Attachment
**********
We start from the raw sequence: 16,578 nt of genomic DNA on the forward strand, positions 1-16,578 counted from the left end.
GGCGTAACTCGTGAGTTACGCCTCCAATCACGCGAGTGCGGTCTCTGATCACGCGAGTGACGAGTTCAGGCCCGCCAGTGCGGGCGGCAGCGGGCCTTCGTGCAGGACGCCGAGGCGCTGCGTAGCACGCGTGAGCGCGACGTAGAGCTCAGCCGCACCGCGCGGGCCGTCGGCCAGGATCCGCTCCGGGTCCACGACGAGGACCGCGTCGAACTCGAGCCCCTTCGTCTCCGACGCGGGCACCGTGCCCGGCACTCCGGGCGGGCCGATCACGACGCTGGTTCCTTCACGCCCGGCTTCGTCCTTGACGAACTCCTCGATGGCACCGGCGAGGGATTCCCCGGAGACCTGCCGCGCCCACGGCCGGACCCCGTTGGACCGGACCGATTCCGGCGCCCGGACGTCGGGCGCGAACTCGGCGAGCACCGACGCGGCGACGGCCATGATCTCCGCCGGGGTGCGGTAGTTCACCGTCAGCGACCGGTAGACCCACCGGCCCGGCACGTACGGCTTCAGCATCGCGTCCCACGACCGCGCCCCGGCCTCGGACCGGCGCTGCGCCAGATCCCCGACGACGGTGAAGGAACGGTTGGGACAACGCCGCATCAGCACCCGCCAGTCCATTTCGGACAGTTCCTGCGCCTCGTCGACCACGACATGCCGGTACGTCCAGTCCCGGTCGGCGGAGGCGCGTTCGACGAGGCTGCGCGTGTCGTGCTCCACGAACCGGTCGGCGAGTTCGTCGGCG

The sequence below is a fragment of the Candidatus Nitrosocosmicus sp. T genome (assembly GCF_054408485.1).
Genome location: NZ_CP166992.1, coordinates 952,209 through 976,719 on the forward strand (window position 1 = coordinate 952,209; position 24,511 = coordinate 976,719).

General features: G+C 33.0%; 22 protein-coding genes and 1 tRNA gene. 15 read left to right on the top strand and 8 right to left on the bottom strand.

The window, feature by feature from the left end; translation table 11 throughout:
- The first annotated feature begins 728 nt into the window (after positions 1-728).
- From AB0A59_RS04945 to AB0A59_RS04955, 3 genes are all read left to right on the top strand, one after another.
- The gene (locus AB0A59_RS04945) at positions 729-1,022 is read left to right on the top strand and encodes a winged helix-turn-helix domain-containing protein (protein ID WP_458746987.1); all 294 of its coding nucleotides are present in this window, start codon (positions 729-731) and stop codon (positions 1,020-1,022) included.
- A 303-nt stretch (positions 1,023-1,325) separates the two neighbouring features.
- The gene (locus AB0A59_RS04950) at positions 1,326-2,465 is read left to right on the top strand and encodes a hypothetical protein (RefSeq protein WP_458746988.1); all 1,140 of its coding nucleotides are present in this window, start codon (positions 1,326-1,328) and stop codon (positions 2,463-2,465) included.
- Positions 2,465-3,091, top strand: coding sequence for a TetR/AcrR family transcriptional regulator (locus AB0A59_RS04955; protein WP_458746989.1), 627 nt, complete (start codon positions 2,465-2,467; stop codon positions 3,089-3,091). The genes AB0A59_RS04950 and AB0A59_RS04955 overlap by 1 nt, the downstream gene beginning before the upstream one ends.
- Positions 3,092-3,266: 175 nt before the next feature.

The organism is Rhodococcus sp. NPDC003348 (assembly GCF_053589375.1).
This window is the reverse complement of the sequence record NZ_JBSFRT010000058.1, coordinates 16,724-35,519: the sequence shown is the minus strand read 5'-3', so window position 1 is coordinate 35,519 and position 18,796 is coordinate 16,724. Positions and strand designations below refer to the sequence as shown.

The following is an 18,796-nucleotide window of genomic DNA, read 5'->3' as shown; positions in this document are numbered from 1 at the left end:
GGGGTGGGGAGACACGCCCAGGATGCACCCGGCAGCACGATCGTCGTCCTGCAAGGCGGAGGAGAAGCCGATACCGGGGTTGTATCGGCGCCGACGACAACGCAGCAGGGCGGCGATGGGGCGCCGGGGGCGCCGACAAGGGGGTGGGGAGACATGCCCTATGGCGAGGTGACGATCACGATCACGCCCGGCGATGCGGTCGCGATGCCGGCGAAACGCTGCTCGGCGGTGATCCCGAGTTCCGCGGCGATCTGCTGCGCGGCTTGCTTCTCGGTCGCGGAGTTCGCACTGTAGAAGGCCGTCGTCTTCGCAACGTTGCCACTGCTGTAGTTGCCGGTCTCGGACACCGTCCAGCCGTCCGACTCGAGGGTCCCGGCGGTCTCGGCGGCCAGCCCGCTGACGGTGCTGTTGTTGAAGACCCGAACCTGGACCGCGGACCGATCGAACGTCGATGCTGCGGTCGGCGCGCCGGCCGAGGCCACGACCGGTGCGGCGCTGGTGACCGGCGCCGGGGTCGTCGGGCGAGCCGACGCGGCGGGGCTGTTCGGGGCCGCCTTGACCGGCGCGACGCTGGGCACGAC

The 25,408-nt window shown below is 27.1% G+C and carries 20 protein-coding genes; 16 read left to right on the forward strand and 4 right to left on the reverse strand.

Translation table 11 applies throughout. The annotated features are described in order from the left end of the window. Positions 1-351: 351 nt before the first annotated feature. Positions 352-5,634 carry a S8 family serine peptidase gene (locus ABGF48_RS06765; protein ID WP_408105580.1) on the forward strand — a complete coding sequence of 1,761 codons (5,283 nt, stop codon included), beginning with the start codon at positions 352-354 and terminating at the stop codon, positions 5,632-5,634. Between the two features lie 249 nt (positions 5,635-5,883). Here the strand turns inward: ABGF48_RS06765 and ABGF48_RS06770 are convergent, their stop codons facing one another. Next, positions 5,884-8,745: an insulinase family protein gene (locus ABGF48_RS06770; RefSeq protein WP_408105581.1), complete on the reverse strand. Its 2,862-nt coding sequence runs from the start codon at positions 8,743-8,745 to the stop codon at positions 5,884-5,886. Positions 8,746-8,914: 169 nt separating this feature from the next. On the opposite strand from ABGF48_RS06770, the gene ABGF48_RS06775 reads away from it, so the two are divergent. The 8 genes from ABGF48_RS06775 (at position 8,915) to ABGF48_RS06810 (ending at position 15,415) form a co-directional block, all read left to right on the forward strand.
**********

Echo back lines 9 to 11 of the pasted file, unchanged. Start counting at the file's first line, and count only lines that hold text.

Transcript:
- The gene (locus AB0A59_RS04945) at positions 729-1,022 is read left to right on the top strand and encodes a winged helix-turn-helix domain-containing protein (protein ID WP_458746987.1); all 294 of its coding nucleotides are present in this window, start codon (positions 729-731) and stop codon (positions 1,020-1,022) included.
- A 303-nt stretch (positions 1,023-1,325) separates the two neighbouring features.
- The gene (locus AB0A59_RS04950) at positions 1,326-2,465 is read left to right on the top strand and encodes a hypothetical protein (RefSeq protein WP_458746988.1); all 1,140 of its coding nucleotides are present in this window, start codon (positions 1,326-1,328) and stop codon (positions 2,463-2,465) included.